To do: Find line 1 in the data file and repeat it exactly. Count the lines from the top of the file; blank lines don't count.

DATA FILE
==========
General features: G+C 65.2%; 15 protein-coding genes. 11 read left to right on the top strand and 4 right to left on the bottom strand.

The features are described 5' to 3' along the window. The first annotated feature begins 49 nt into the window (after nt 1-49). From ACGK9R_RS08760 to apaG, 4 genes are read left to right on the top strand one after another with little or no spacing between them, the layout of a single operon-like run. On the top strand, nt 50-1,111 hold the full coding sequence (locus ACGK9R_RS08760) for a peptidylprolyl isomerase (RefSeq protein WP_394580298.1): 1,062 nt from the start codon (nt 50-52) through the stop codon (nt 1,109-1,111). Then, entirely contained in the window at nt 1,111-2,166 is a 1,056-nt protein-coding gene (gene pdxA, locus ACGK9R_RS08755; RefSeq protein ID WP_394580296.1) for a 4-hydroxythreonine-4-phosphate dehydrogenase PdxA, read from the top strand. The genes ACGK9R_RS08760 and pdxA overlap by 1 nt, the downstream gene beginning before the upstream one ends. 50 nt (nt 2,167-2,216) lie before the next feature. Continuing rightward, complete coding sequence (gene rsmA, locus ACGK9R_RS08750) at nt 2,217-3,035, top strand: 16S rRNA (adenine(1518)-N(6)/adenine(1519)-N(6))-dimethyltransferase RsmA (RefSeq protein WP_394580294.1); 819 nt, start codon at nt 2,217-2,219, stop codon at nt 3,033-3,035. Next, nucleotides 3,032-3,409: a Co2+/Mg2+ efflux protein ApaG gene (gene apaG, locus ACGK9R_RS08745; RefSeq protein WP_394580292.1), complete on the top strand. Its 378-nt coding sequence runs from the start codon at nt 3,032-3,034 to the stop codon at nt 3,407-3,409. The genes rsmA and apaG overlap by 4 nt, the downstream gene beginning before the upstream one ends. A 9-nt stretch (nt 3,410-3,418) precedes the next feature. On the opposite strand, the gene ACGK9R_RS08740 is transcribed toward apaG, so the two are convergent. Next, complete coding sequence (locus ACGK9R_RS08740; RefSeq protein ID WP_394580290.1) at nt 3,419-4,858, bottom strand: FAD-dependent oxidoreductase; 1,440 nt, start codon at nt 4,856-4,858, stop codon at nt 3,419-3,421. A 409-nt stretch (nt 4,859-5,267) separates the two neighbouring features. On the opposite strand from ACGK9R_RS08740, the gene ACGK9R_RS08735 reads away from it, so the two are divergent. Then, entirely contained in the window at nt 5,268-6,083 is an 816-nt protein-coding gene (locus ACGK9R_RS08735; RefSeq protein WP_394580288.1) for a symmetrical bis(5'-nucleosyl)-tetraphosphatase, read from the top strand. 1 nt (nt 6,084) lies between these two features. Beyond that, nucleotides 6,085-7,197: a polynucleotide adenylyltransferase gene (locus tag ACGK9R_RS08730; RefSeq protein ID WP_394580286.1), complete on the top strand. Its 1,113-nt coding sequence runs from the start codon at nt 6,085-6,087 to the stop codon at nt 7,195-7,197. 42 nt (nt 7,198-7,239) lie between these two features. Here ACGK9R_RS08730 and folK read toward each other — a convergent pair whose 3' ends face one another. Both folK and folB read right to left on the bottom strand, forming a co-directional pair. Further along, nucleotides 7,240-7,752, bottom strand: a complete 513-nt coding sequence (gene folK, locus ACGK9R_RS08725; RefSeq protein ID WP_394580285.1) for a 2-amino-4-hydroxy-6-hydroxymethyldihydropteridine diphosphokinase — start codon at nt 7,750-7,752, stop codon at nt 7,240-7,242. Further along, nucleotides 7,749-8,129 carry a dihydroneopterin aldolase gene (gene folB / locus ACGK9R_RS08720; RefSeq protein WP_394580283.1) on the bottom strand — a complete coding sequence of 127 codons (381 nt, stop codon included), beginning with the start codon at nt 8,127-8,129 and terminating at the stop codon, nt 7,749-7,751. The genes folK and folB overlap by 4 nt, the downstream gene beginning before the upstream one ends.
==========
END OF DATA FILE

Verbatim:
General features: G+C 65.2%; 15 protein-coding genes. 11 read left to right on the top strand and 4 right to left on the bottom strand.